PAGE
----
This year’s International Silent Film Festival gathers OPM bands to score the featured films

All aboard: Buster Keaton’s ambitious The General (1926) is to be scored by the Flippin Soul Stompers.

There’s a certain beauty to silent films. Even though they don’t have any spoken dialogue, these films were, during the early days of cinema, screened with accompanying music from live bands and musicians. It’s a shame that we’ll never be able to experience these films as they were screened back then. But lucky for us, there are still some film festivals that bring silent films to modern audiences around the world.

The International Silent Film Festival Manila is one of these. Now on its 11th year, the film fest was the fi rst event of its kind, established back in 2007. What makes this film fest special is that the films are always accompanied by the best Filipino musicians on the scene today — and this year, featuring with a French-Vietnamese guest artist. The festival will also be accompanied by a side event at Shang’s grand atrium, where short silent films by young and emerging Filipino talents will be shown.

The festival begins Aug. 31 at the Shang Cineplex at Shangri-La Plaza, and runs until Sept. 3. The selected films come from a variety of countries, presented by their respective embassies or cultural representatives in the country. Kicking off the festival is El Golfo (1918), accompanied by rock band Talahib; followed by Underground (1928) with live music from dub band Goodleaf; L’Inhumaine or The New Enchantment (1923) accompanied by French-Vietnamese harpist Heloïse LaHarpe with Ryan Villamor and Aldous Castro on piano and synthesizer and percussion and handpans, respectively; A Perfect Family (2017) scored by Young STAR Fresh Produce alum Tom’s Story; Dragnet Girl (1933), accompanied with both music by The Celso Espejo Rondalla and silent film narration or benshi by Ichiro Kataoka; Taglish (2012) with Lourd de Veyra’s stoner-metal quartet Kapitan Kulam; Café Elektric (1927), accompanied by OPM canon Rivermaya; Pandora’s Box (1929) with music by everyone’s favorite Sandwich; and last but not the least, Buster Keaton’s The General (1926) scored by the Flippin Soul Stompers.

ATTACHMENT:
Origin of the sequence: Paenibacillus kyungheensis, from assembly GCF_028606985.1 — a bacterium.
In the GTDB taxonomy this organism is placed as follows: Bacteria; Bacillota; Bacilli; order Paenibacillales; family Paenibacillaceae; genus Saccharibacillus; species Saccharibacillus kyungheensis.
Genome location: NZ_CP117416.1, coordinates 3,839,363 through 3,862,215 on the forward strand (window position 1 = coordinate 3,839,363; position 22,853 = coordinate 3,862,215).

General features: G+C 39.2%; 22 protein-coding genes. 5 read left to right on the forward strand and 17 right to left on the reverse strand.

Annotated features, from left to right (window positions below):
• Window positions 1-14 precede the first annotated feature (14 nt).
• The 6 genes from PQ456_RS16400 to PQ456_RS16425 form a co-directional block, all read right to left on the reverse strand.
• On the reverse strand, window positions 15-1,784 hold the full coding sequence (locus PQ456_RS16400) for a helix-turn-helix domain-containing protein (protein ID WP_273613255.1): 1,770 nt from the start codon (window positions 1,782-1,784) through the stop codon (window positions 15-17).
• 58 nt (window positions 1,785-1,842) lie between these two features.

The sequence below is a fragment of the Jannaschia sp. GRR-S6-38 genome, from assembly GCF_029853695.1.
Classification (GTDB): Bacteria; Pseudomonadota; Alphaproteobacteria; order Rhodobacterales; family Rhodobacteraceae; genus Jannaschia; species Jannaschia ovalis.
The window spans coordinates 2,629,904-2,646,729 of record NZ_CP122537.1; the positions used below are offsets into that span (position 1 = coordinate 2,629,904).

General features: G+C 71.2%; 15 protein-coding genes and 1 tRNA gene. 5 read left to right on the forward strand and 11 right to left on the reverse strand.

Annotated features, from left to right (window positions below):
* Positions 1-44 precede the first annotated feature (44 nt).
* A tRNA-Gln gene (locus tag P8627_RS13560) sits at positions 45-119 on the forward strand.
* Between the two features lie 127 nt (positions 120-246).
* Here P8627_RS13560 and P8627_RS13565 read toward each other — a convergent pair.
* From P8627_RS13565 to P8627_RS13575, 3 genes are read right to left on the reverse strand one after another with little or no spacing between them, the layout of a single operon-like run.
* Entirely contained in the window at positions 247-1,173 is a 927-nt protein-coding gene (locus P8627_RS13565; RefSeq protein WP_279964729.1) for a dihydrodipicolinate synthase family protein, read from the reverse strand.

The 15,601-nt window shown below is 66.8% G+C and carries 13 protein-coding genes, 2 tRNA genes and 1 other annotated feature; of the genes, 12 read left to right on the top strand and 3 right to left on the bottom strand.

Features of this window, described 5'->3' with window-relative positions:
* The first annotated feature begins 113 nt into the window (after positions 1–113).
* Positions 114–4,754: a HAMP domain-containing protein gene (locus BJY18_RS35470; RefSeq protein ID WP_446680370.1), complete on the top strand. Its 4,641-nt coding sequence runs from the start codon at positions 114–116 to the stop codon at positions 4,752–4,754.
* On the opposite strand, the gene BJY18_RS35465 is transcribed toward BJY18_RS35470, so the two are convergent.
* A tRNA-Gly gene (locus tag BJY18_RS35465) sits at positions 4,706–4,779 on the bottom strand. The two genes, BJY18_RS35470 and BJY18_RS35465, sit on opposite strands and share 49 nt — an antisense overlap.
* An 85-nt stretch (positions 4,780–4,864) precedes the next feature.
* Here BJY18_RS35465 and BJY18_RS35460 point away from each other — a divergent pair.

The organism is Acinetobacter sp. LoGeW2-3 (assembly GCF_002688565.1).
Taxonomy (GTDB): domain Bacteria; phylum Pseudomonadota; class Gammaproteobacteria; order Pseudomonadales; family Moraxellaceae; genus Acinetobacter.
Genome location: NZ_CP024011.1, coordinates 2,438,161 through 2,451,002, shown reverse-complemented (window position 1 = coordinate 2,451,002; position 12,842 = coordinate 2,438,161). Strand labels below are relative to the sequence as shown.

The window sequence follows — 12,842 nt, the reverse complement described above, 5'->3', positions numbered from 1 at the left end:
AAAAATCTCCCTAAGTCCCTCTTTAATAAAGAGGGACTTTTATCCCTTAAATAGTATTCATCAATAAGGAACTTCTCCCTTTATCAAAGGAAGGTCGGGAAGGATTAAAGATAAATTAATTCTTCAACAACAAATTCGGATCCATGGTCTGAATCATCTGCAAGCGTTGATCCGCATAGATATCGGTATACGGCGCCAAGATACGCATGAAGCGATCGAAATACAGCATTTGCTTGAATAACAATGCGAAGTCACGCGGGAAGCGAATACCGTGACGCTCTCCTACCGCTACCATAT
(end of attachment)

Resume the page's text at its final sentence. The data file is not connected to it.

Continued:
Admission to the 11th International Silent Film Festival Manila is free. For film screening schedules and inquiries, visit their Facebook page.

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